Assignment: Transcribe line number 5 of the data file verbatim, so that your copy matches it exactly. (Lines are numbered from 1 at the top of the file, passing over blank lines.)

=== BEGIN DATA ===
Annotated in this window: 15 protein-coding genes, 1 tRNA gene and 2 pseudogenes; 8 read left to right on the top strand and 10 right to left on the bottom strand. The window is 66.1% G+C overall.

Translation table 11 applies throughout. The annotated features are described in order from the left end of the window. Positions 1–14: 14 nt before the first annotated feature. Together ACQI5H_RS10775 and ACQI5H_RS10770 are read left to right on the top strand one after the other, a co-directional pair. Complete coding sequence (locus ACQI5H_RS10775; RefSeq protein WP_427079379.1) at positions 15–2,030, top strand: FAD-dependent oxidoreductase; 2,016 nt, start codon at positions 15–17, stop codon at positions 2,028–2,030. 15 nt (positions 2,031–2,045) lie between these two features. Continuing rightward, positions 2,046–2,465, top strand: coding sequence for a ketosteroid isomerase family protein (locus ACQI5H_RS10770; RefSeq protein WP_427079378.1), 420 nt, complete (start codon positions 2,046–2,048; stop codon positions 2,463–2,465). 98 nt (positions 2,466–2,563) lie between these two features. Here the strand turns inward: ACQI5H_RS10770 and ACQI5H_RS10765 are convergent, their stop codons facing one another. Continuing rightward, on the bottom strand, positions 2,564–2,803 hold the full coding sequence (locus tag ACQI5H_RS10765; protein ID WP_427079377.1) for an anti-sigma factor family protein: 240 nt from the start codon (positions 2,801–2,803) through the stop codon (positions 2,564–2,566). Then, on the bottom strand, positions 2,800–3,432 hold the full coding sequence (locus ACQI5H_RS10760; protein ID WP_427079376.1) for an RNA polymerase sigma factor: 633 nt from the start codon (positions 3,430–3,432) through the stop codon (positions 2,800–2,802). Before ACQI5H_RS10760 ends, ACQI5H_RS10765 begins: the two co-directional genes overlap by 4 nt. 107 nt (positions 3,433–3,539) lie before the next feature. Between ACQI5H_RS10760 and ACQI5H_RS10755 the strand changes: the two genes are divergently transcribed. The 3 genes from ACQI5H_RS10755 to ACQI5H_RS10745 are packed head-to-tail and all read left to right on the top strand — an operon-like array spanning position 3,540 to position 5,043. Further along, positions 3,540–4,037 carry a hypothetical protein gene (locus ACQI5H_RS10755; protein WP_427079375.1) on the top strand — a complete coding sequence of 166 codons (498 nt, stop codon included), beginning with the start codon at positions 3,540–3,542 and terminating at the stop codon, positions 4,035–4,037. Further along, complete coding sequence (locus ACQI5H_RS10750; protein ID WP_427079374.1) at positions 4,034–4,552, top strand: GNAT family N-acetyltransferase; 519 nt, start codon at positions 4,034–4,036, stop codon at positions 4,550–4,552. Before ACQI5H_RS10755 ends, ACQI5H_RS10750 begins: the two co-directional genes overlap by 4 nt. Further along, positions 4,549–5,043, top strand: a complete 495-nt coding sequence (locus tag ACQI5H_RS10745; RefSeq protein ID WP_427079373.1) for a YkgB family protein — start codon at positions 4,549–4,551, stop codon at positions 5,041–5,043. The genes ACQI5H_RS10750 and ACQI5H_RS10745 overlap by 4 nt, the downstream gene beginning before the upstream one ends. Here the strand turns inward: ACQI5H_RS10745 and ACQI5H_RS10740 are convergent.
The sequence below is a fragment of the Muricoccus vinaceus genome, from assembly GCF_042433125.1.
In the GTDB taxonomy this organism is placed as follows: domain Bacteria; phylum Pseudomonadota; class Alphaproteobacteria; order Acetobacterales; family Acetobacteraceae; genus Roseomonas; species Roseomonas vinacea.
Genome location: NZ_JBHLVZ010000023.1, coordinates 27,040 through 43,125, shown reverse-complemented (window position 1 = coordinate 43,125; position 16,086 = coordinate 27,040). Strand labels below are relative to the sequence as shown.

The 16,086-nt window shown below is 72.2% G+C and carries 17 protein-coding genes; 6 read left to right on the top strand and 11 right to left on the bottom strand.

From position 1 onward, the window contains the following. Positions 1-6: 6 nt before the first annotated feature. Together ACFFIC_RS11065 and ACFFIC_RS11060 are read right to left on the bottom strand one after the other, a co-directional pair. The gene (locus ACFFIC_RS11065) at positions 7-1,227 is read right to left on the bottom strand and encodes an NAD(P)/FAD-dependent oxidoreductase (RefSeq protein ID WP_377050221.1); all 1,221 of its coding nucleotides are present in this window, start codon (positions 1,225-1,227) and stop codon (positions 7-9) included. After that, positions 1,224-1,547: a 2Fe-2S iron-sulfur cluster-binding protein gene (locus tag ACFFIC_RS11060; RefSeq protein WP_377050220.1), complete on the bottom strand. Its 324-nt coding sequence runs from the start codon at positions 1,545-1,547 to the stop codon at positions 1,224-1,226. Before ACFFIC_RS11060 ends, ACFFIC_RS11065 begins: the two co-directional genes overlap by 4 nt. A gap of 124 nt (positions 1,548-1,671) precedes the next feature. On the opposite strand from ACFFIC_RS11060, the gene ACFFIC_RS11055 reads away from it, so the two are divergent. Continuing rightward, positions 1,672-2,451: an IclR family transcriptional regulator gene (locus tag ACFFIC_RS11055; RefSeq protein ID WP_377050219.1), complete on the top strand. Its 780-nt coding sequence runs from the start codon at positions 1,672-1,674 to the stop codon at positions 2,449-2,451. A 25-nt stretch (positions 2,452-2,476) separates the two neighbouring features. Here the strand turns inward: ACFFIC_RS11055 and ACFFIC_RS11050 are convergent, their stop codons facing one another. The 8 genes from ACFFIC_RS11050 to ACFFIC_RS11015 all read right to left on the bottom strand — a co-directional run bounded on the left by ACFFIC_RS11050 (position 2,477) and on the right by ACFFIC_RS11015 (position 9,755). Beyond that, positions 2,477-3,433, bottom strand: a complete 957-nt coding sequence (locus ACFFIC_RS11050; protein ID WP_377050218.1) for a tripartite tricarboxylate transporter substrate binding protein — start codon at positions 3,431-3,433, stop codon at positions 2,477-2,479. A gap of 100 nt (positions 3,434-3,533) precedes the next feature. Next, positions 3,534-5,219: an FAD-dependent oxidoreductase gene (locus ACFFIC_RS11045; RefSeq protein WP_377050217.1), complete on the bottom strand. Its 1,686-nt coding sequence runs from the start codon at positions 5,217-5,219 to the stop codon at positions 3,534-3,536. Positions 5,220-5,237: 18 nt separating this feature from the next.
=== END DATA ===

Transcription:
Genome location: NZ_JBHLVZ010000023.1, coordinates 27,040 through 43,125, shown reverse-complemented (window position 1 = coordinate 43,125; position 16,086 = coordinate 27,040). Strand labels below are relative to the sequence as shown.